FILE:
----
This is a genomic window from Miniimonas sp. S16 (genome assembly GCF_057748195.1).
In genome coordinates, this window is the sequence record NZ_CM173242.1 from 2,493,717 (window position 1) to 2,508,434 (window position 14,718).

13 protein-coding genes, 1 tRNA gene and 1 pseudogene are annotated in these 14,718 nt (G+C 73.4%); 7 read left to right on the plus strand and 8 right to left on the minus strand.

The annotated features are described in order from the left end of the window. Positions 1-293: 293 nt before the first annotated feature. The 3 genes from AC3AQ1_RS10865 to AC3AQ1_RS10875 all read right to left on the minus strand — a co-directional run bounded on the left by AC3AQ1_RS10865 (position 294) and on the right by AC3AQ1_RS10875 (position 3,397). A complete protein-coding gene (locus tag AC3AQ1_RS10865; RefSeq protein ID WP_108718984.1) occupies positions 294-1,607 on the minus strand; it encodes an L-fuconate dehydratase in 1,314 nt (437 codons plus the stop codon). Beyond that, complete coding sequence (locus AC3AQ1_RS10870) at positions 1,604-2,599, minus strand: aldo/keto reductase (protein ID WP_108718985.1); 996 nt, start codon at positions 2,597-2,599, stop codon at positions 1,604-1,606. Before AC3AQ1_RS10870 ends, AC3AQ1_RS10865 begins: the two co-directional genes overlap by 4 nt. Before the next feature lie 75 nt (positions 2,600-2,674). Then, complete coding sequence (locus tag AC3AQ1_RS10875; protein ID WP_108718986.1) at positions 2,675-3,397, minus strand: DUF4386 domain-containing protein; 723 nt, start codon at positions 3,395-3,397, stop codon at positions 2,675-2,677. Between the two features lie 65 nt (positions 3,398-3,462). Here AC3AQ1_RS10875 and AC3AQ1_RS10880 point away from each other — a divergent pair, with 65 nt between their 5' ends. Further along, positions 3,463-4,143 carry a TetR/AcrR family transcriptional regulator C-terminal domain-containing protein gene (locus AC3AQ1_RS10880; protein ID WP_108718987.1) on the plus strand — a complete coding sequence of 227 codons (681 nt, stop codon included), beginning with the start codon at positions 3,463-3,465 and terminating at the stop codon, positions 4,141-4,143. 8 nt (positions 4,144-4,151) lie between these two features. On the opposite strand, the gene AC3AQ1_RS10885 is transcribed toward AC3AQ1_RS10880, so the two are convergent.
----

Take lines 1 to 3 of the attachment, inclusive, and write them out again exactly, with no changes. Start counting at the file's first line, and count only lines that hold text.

This is a genomic window from Miniimonas sp. S16 (genome assembly GCF_057748195.1).
In genome coordinates, this window is the sequence record NZ_CM173242.1 from 2,493,717 (window position 1) to 2,508,434 (window position 14,718).

13 protein-coding genes, 1 tRNA gene and 1 pseudogene are annotated in these 14,718 nt (G+C 73.4%); 7 read left to right on the plus strand and 8 right to left on the minus strand.